Bernardo O'Higgins National Park (Spanish pronunciation: [beɾˈnaɾðo oˈxiɣins]) is the largest of the protected areas in Chile, covering an area of 3,525,901 ha (8,712,691 acres) in both the Aysén and Magallanes and Antártica Chilena regions. Management of this and other national parks in Chile is entrusted to the Corporación Nacional Forestal (CONAF). The park is named after General Bernardo O'Higgins, the first head of state of the Republic of Chile. Los Glaciares National Park (Argentina) and Torres del Paine National Park are its neighbours to the east, Laguna San Rafael National Park is located to the north, the Alacalufes National Reserve to the southwest and the Katalalixar National Reserve to the northwest.
|Bernardo O'Higgins National Park|
|Location||Aysén del General Carlos Ibáñez del Campo Region-Magallanes Region, Chile|
|Area||3,525,901 ha (8,712,691 acres)|
|Established||July 22, 1969|
|Visitors||35,964 (in 2016)|
|Governing body||Corporación Nacional Forestal|
The earliest occupants of the area were the Alacaluf people.
In June 2007, it was announced that between March and May 2007 all the water within a glacial lake located within the park had disappeared, leaving behind a 100-foot-deep crater. Only some blocks of ice, previously floating on the lake, remained behind on the crater floor. In July 2007, scientists were able to draw the preliminary conclusion that the disappearance occurred as a result of climate change.
The park is located approximately between 48° and 51° 38' South Latitude (between the Baker Channel and the northern part of the Fjord of the Mountains. The east-central area of the park is subject to a territorial dispute between Chile and Argentina. The highest summit is the Lautaro volcano at 3,607 m (11,834 ft). Other summits include the Mount Fitz Roy, the Cerro Torre and the Cerro Riso Patrón. The elevations are lower in the southern part of the park, but the scenery is still spectacular. The highlight of this zone is Mount Balmaceda at 2,035 m (6,677 ft), beautified by the glaciers Balmaceda and Serrano.
There are no large rivers on the park coast, but the narrow fjords penetrate deeply into the mountains and bring away the drainage of their ice-capped, storm-swept elevations.
The park includes a great part of the Southern Patagonian Ice Field. One of its main attractions is the Glacier Pío XI, from which enormous ice blocks periodically spall. The Pío XI glacier is the largest glacier in the southern hemisphere outside of Antarctica, covering an area of 1,265 km2 (488 sq mi), and has advanced over the past 50 years by more than 10 km (6 mi); one of its tongues measures approximately 6 km (4 mi). The ice face of the glacier is approximately 75 m (246 ft) in height (about 30 floors of a conventional building) and the falling ice generates waves exceeding 10 m (33 ft) in height; significant enough to rock larger vessels. Other outlet glaciers are Chico, O'Higgins, Jorge Montt, Bernardo, Témpano, Occidental, Greve, Penguin and Amalia.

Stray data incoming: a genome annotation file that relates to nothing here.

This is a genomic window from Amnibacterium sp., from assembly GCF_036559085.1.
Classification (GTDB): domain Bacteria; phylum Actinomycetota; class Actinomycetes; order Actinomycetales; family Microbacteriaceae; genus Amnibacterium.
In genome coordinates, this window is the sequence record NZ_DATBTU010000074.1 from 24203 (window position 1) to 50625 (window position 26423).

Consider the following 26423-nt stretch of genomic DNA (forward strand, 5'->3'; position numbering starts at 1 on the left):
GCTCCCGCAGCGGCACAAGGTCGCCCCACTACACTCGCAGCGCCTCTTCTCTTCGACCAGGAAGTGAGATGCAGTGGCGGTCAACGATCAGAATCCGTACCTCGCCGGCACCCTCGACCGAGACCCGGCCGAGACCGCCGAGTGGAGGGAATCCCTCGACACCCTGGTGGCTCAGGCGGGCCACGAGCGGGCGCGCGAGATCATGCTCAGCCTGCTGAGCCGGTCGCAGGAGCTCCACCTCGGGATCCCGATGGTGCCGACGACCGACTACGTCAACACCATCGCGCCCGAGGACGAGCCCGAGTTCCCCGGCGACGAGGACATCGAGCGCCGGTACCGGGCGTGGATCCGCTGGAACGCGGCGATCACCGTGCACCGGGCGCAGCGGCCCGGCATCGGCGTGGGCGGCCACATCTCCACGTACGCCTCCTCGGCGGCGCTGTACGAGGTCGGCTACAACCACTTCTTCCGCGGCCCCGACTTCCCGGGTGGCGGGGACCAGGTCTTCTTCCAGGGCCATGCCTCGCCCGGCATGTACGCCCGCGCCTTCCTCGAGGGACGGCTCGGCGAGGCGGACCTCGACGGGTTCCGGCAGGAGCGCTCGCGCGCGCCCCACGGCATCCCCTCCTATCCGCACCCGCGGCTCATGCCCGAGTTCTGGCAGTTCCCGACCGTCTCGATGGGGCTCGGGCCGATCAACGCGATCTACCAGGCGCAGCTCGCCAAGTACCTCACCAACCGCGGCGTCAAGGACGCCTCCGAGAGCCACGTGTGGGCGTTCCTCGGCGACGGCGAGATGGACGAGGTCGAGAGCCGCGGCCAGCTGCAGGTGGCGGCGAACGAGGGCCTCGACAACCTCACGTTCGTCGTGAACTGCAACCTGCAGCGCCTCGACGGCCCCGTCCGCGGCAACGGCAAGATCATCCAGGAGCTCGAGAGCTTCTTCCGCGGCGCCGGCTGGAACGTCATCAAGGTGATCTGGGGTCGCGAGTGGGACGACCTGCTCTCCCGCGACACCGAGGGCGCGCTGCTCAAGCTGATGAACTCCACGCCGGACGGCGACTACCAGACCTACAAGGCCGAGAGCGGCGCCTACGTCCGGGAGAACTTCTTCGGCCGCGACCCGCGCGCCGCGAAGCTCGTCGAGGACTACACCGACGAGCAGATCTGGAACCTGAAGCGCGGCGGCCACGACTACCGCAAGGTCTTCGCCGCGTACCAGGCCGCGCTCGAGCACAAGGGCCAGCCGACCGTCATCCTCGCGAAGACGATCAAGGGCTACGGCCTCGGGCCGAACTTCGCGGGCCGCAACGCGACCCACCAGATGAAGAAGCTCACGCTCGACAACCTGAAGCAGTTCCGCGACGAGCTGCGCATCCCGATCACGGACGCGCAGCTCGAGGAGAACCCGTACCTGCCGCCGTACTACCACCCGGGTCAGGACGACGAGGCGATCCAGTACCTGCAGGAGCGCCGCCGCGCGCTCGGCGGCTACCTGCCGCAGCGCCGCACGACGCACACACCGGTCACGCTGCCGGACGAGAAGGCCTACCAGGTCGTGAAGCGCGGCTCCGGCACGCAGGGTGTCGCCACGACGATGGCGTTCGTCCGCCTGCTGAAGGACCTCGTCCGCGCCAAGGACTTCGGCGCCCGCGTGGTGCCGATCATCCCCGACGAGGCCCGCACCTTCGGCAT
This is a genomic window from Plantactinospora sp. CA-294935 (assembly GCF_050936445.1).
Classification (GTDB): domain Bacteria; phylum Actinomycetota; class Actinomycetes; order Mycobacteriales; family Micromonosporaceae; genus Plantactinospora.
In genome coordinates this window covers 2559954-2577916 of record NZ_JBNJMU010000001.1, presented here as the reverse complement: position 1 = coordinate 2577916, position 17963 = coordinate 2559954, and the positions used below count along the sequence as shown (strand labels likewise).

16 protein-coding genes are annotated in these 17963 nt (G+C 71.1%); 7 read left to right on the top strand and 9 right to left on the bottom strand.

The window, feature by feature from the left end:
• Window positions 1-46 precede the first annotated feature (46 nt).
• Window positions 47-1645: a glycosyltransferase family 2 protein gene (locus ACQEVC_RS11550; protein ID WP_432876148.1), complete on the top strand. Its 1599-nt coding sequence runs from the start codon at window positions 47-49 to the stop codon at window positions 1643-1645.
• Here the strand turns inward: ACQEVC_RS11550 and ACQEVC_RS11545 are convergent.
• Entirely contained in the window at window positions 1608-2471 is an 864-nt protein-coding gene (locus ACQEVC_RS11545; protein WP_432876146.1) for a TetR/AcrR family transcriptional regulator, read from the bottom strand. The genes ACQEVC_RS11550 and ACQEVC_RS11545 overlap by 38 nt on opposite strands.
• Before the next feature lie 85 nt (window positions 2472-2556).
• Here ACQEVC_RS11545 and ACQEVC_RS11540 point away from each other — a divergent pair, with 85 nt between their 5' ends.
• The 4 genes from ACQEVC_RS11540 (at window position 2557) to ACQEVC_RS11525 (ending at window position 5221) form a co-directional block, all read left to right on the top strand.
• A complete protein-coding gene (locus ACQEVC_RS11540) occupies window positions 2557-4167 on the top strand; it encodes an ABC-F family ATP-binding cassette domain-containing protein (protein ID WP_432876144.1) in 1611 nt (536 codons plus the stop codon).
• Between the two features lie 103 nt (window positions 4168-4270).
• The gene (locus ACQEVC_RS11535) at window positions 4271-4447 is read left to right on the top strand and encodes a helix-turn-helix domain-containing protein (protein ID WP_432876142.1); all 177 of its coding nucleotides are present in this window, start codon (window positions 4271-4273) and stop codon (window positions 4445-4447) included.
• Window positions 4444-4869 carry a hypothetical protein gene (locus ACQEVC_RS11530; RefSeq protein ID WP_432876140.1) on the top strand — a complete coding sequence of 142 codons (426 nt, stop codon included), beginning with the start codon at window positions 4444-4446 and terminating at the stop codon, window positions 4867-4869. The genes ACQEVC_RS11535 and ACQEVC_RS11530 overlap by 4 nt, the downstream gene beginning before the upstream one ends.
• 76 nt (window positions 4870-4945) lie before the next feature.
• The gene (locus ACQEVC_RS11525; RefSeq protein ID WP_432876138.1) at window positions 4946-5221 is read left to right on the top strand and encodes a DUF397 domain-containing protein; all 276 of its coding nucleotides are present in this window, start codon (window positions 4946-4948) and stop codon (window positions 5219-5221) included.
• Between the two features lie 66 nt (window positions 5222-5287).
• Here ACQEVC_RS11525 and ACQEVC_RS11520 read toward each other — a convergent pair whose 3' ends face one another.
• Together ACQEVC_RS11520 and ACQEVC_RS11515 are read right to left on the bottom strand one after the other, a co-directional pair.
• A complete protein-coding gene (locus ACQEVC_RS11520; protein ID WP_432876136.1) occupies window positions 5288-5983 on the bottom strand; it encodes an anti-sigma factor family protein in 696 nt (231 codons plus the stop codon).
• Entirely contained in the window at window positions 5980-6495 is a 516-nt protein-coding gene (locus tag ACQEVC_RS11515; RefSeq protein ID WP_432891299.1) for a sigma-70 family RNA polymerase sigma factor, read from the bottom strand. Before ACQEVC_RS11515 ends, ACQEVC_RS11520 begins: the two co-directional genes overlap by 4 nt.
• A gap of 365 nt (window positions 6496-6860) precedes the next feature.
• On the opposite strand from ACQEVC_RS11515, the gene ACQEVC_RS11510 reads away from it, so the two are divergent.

The area of the park corresponds to the Magellanic subpolar forests ecoregion. The forests are made up of several trees species, including Nothofagus betuloides, Nothofagus pumilio, Nothofagus antarctica and Drimys winteri.
Because of its rugged geography and the remoteness of the area, the tourism in the park has been scarcely developed. It is only accessible by boat or helicopter. The glaciers located at the head of Última Esperanza Sound and the glacier Pío XI are the most visited areas of the park. The main gateways for visitors to the park are Puerto Natales, Villa O'Higgins, Caleta Tortel and Puerto Edén. Sea kayaking is a popular activity in the park.
- "National Parks of Chile". CONAF. Retrieved 2 April 2017.
- "Visitor Statistics" (PDF). National Forest Corporation (Chile). 31 January 2017. p. 3. Retrieved 2 April 2017.
- "Bernardo O'Higgins National Park". Archived from the original on 28 May 2010. Retrieved 18 February 2010.
- "Parque Nacional Bernardo O'Higgins". Corporacion Nacional Forestal. Retrieved 2 April 2017.
- USGS. "P 1386-I -- Chile and Argentina - Wet Andes". Retrieved 2007-06-24.
- NBC News: Climate Change Likely Culprit in Vanishing Lake
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